Don't Sweat the (Bok Choy) Technique


This title brought to you by Erik B and Rakim and Tom Colicchio.

Sweating something is a way of cooking it so that it gets hot (and releases a little liquid) but doesn't turn brown. So, you get a cooked vegetable without having it brown. At long last, in spite of my earlier troubles, I've achived this with fresh garlic at a high heat with bok choy.

The trick was not thicker garlic. I thought about it a bit and realized how dumb I was being. The problem was that I was burning the outside of the garlic, not that I was cooking the middle of it too quickly. So, I threw the minced garlic into the oiled pan, pulled the pan off the heat, tossed the garlic a bit and let them sweat and cool for a few seconds, set the pan down off the heat, threw in my bok choy stems, and returned the pan to the heat. Then I tossed the pan a bit more before I threw in the "chicken stock powder" (I used some indeterminate amount of Better Than Boullion because I forgot and panicked at the last second) and the leaves. Returned it to the heat, tossed a bit more until it was cooked, and set it off the heat to season with soy and seseame oil.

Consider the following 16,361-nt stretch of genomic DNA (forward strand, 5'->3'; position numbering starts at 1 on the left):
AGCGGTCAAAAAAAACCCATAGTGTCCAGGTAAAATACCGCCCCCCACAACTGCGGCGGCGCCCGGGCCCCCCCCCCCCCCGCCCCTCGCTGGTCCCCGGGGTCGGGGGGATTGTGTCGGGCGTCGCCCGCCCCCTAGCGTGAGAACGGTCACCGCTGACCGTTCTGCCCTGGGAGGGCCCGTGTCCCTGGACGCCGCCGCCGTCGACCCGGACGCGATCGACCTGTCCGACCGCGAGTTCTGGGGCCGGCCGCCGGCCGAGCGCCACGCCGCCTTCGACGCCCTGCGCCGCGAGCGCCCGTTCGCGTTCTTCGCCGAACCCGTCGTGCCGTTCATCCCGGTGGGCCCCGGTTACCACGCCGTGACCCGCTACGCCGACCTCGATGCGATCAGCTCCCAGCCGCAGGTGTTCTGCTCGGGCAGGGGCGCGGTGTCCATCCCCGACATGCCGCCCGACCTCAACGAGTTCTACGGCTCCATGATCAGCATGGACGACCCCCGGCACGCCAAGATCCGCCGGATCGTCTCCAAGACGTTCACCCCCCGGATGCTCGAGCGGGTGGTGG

Voila! Wonderful garlic flavor on my stir-fried bok choy!